Hospitals are very anxious as the Omicron variant of the coronavirus seems set to bring forth an increased wave of infections, but it is still uncertain if the need for hospitalizations will increase much, said Health Board emergency medicine chief Urmas Sule.
"The hospital situation has luckily remained rather stable in terms of coronavirus patients. But we are anxious, because we can see that the general infection trend is growing very fast," Sule told ERR on Monday. "In that sense, the situation is worrying, because none of us really know what wide-spread Omicron strain infections actually mean, since older people will also be infected more."
Even as other countries have seen increased Omicron infections, their hospitalization rates have not gone up significantly. Sule said elderly infection trends should be monitored. "Yes, that has been the recent trend. Our infection rates have also gone up, but the need for hospitalizations remains stable and even dropped some for a moment," the emergency medicine chief said.
"But I would emphasize once more that most of our infected are young people. But this virus will certainly spread among the elderly and we will see the actual hospitalization need once the elderly infection rates begin to increase. Only then will we see what it means to hospitalizations and how the new strain will affect those with weaker immune systems," Sule added.
At the same time, he said it makes no difference what strain the person is infected with when it comes to hospital treatment. "It is not too important for hospitals to make that distinction, because the most important criteria to provide adequate treatment and to predict our capacities is the potential percentage of infected people requiring treatment in hospitals."
He noted that while coronavirus infections are monitored heavily, other infectious diseases have also begun to spread and there are patients hospitalized for reasons other than the coronavirus as well.
Responding to a question about how it can be ensured that patients hospitalized for other illnesses do not get infected with the coronavirus, the former Pärnu Hospital chief admitted that it is made more complicated by the fact that people infected with COVID-19 are most infectious two days before symptoms are developed.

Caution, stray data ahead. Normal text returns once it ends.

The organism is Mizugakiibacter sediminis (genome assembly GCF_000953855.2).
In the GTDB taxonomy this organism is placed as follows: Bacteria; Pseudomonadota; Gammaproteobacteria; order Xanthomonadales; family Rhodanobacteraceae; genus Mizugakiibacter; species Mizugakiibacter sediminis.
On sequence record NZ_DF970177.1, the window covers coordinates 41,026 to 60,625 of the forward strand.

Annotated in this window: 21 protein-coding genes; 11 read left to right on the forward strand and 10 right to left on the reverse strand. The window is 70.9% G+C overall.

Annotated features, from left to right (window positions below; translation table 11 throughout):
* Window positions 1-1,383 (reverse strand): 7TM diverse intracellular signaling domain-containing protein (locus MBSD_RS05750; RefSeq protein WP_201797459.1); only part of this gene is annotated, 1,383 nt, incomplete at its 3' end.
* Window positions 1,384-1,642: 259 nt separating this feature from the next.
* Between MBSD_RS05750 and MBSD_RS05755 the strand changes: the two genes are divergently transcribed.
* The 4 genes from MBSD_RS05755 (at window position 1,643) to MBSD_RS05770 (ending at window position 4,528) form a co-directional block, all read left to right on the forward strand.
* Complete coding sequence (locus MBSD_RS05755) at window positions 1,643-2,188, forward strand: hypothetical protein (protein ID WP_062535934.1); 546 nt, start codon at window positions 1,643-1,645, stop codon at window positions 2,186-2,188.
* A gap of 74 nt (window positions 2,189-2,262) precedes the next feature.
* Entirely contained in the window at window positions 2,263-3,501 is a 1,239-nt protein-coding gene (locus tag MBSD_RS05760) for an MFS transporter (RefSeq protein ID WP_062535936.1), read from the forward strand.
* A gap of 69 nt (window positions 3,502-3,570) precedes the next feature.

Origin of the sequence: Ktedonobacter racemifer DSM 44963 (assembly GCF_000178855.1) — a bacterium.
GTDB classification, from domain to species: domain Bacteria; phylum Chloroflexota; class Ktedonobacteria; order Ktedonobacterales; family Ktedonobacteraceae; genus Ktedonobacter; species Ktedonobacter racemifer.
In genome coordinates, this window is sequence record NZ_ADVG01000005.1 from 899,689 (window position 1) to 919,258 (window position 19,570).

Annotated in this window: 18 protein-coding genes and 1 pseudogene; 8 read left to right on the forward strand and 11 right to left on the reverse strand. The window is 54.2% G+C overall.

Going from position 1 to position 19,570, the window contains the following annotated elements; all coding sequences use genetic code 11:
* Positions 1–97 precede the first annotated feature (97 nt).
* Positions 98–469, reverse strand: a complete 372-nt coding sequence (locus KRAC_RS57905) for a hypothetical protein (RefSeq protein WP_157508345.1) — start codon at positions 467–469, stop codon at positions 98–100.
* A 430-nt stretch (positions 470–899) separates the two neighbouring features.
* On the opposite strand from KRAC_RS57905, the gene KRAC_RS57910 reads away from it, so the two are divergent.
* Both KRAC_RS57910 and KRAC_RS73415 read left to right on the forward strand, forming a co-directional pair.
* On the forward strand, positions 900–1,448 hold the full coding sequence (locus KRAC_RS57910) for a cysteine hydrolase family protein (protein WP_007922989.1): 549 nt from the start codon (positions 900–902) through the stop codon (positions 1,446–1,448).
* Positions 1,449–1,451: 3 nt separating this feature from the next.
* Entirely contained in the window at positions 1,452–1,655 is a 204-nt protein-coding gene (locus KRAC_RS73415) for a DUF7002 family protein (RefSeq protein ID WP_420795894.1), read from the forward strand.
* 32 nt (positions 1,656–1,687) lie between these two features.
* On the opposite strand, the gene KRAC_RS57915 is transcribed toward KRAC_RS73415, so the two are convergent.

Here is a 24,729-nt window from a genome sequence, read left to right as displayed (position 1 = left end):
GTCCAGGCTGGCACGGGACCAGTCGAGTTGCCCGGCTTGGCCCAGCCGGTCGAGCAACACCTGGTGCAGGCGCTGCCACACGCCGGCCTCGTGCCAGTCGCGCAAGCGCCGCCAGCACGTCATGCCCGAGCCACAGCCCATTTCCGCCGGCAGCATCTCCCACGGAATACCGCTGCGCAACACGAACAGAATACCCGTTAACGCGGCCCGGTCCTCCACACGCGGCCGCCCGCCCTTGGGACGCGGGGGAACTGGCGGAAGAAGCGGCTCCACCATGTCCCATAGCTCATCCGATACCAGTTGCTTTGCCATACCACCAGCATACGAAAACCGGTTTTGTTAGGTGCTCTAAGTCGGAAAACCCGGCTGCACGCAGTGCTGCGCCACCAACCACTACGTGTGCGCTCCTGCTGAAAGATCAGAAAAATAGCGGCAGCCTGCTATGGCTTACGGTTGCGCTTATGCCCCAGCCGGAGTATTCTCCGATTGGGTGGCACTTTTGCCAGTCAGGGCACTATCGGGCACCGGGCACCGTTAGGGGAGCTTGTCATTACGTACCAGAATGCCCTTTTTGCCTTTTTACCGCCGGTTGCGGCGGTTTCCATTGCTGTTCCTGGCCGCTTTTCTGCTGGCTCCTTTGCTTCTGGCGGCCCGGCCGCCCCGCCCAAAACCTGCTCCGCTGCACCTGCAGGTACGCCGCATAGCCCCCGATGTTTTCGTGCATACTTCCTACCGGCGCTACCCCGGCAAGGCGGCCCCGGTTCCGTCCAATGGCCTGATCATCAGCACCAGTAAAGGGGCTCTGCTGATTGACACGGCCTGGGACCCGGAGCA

"This means we cannot implement too many measures to avoid infections coming in. We would have to implement rather drastic measures, which are unacceptable for people and the percentage would still not be zero. But we will certainly try to consider earlier experience and establish and restrict movement even more in hospitals," Sule said.
He said that the Omicron strain's risk is that since the virus spreads across Estonia, it will eventually affect hospital workers, patients and their loved ones, which only amplifies risk of spread.
"The honest answer is that we have gotten used to working in such an infectious environment. And we are also working on administering booster doses and motivating people to do so. Because there is one thing for certain if we want to keep this infection wave under control: booster doses offer the best protection for those that have recovered from the virus and for those that have received two vaccine doses already. The risk of infection among those people is considerably lower than for others," Sule said.
As of Monday, 846,580 people have been vaccinated against COVID-19 in Estonia, with 820,596 of them having already received their second dose. There have been 316,481 booster doses administered in Estonia. 61.7 percent of the Estonian population have completed their vaccination process.
Editor: Kristjan Kallaste